This brings us to the concept of peace. When every thing is kept in its rightful place, when every member knows not only his rights but also his duties towards others, then peace reigns in society; and the society works smoothly like a well-balanced watch. It is what we call balance, harmony and equilibrium.
Man in his life comes into contact with countless persons, groups and things; his relationship with some is amiable; with some others, antagonistic. Whatever the case, he has to base all his contacts, all his dealings, on justice — thus ensuring peace and happiness in society.
But before that, he has to do justice to his own self, his own soul, and to all the powers and faculties which God has bestowed upon him. Unless and until he maintains a balance between his desire and anger, he cannot do justice to others.
There are two characteristics which man shares with animals. They are “desire” and “anger”. He is attracted to what he thinks is useful and beneficial to him; he wants to obtain or keep the things which give him pleasure and joy; he wants to remain near those people whom he loves. All these feelings are manifestations of the desire. Led by this factor, man is attracted towards food and drink, sleep and recreation; it is this factor that creates bond of love between parents and children, between husband and wife, between brothers and sisters, and between two relatives or friends. It is because of desire that man strives to achieve excellence in various fields of knowledge and arts; or to seek authority and power.
Anger is opposite of desire. Fear and courage are two manifestations of anger. It is because of this faculty that man repulses or tries to remove whatever he thinks would be harmful to him or whatever displeases him.
Man shares these faculties with animals, A cow welcomes green grass and runs away from a lion. If these were the only characteristic of man, there would have been no difference between man and cow. But God has bestowed upon man another especial faculty which distinguishes him from the animal world, and that is “Reason”. In Arabic language, reason is called 'aql which literally means, a tie, a restraint.
It is reason that puts restraint on our desire and anger. Reason is the rope that keeps these two faculties confined within permissible limits. You see, desire and anger both are essential for mankind’s safety of and continuity of human race. But they must remain on a middle course.
They should not be unnecessarily crushed, nor should they be left unfettered. They should be properly channeled, in order that they could achieve the goals for which they were created. This could be done only when desire and anger both are under the complete control of reason and divine law: in this way we would remain on the middle course, in the right direction. This medium path is called i'tidal in Arabic; i'tidal is a derivative of 'adl — justice.
In this way, when man gives predominance to reason, and reason maintains the and on the middle path, keeping harmony and equilibrium between all his faculties and characteristic, man's psyche in peace with itself.
If, on the other hand, there is any deficiency in any of these faculties or if either exceeds the limit, then man loses his equilibrium, and becomes unjust to himself, and as a result inflicts injustice to other members of the society.
The equilibrium between various psychological traits creates inner peace, which in its turn brings peace in society. Of course, it is easier said than done. Our traditions say that this medium way of life, this middle path, is thinner than, hair, sharper than sword and hotter than fire. To proceed on this path without stumbling, without deviation, one needs God's help. Thus we finally come to the concept of peace with God. “From You originates peace, and to You it returns.”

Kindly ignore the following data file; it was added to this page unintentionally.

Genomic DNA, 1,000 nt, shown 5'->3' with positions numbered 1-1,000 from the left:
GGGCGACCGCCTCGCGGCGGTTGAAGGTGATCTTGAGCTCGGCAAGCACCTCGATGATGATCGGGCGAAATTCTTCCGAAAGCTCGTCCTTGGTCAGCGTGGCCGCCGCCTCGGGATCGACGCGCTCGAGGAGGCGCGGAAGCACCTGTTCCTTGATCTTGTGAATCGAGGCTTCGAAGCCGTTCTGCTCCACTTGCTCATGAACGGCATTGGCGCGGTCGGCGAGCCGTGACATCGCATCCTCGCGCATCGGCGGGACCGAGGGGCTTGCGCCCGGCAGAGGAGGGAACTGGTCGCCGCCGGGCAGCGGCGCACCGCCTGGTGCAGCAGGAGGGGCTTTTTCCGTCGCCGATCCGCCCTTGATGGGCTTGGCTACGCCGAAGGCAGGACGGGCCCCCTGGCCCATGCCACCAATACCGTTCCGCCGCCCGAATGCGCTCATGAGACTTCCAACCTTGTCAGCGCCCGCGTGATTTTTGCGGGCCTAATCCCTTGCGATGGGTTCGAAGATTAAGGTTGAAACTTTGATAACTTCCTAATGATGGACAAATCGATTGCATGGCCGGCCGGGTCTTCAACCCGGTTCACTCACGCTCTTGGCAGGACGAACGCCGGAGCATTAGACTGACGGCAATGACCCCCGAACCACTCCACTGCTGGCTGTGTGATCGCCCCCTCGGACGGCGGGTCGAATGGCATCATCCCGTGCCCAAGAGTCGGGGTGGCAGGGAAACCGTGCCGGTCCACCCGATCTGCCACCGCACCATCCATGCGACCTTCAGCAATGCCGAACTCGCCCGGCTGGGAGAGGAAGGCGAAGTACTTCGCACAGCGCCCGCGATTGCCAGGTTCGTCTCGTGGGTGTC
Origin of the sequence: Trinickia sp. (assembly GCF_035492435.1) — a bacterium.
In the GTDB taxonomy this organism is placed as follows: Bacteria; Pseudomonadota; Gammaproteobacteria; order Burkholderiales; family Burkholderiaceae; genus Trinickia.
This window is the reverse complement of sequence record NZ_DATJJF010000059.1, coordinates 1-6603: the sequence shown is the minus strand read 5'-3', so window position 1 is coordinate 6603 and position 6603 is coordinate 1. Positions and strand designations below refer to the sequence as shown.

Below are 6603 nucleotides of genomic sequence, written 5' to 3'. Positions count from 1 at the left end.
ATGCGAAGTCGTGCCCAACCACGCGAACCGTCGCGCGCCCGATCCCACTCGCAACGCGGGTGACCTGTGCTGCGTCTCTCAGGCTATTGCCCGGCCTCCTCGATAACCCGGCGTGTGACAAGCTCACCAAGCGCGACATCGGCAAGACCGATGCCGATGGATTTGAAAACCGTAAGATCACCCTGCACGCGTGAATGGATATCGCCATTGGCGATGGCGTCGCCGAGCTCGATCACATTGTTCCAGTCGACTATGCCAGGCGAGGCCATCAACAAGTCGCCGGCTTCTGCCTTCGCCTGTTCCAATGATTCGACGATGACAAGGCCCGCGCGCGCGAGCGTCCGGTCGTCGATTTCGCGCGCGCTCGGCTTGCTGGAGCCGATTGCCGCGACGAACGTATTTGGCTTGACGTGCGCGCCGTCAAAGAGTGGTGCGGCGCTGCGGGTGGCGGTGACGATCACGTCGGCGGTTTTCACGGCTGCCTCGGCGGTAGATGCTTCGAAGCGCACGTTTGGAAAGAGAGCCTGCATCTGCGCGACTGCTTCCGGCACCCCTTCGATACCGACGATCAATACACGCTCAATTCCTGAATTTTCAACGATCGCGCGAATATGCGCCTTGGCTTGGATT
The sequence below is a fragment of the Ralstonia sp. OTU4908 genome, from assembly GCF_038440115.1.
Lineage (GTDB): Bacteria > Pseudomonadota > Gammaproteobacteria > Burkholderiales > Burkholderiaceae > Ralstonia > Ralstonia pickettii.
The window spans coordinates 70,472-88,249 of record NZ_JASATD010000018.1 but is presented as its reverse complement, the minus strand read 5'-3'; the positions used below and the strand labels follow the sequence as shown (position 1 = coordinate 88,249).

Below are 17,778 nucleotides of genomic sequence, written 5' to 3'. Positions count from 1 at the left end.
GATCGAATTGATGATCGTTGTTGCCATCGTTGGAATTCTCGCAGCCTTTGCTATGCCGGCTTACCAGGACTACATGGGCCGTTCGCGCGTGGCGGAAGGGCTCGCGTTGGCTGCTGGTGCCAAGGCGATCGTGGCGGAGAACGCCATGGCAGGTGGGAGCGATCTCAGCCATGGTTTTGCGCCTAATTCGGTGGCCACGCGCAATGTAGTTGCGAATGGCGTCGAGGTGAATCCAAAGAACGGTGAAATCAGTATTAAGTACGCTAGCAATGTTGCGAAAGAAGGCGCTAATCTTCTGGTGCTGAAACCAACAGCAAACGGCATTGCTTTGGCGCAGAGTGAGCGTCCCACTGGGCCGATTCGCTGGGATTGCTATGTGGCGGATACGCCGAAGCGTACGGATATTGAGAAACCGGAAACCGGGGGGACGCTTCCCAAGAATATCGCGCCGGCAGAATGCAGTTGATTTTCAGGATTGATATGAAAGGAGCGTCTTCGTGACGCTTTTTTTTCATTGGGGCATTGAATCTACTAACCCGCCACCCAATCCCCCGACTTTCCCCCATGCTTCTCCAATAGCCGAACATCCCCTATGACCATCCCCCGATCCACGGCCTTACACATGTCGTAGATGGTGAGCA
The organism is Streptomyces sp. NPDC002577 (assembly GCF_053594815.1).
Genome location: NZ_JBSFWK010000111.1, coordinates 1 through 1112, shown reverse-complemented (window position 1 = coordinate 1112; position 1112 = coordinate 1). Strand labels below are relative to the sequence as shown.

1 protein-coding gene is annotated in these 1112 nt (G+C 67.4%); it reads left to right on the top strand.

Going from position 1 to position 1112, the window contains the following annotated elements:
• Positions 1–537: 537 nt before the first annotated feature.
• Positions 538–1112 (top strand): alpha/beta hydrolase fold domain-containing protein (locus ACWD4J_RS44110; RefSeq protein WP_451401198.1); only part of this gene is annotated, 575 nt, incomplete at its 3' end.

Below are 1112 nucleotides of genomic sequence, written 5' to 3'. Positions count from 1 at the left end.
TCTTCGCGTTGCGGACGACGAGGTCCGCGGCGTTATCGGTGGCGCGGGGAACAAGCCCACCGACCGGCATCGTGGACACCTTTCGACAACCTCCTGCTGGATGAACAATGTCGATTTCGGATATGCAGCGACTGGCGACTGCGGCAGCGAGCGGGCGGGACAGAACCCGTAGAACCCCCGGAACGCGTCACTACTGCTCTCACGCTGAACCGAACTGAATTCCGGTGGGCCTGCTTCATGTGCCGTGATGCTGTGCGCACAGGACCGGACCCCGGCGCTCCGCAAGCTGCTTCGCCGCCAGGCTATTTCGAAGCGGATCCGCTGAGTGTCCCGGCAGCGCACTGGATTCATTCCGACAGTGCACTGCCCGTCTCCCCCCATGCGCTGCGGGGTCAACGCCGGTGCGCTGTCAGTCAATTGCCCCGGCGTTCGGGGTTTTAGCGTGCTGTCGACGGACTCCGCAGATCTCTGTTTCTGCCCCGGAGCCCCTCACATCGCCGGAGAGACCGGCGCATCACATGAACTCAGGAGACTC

There is a short treatise Risalatu 'l-Huquq1 (The Charter of Rights), written by our 4th Imam, 'Ali Zaynul' Abidin (peace be upon him), the great-grandson of the Prophet (upon whom be peace). In this booklet, the Imam has divided the things and persons (with whom man comes into contact, with whom he deals) into fifty categories. It begins with the rights of God on man; then the rights of man's soul on himself; then rights of various powers and organs of his body, like eyes, ears, hands and feet.
Then come the rights of the mother, father and children; of husband and wife; of other relatives. Then it proceeds to the rights of neighbours, friends, teachers, students, employer and employee; the rights of an advisor, of one whom you advise, creditors and debtors. It goes on until it reaches to the rights of your adversary on you. It is a gem of Islamic ethics, and it may be adopted even by non-Muslim scholars of ethics – if one has the will to do so.
Before going ahead, I should mention an important principle of Islamic ideology, and that is the inter-relation of Islamic Law and Islamic Ethics. Islamic Laws teach the minimum a person is required to do, and transgression of which entails sin and is sometimes considered a crime. Islamic Ethics takes a man from that starting point to the highest peak of spiritual perfection.
If a man is sick and weak, he first needs treatment to cure his disease; after that he needs special regimen of diet, exercise and tonics to restore his body, to bring him to the peak of his health and strength. The same principle applies in the spiritual field. Islamic Laws keep man free from ills of sin and crime, while Islamic Ethics show him the way to noble spiritual perfection and strength. From Islam's point of view, it is not enough to merely ordain some basic laws to protect the believers from sins, and leave them at that. A weak patient, even when cured of a disease is an easy target of further attacks unless his strength is restored. Nor has Islam merely exhorted its followers to strive to reach high moral standards, without prescribing some rules to prevent them from negative influences. Of what use will be tonics if the body is riddled with debilitating diseases. Thus Islamic Laws and Islamic Ethics are inter-linked; they are different stages of the same spiritual journey, Islam knows that the spiritual level of all people is not the same. Therefore, it has chosen for us the highest ethical and spiritual ideals, and exhorted us to strive hard to reach the summit; at the same time it has laid down minimum requirements which one cannot transgress except by exposing himself to spiritual peril.